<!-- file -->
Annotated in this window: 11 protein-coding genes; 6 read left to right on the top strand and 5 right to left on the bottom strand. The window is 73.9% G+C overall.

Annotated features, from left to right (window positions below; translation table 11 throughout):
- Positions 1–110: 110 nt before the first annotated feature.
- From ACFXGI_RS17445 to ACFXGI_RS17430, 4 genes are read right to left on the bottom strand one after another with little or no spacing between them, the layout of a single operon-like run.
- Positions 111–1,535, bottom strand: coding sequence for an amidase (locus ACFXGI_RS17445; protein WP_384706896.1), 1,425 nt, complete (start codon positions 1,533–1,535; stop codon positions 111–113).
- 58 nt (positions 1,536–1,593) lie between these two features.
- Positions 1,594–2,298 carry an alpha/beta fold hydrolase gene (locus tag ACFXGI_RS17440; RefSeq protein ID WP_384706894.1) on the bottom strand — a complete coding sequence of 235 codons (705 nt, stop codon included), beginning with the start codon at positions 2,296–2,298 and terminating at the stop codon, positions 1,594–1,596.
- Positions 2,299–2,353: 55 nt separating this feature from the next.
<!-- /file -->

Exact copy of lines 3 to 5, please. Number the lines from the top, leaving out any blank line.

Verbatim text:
- Positions 1–110: 110 nt before the first annotated feature.
- From ACFXGI_RS17445 to ACFXGI_RS17430, 4 genes are read right to left on the bottom strand one after another with little or no spacing between them, the layout of a single operon-like run.
- Positions 111–1,535, bottom strand: coding sequence for an amidase (locus ACFXGI_RS17445; protein WP_384706896.1), 1,425 nt, complete (start codon positions 1,533–1,535; stop codon positions 111–113).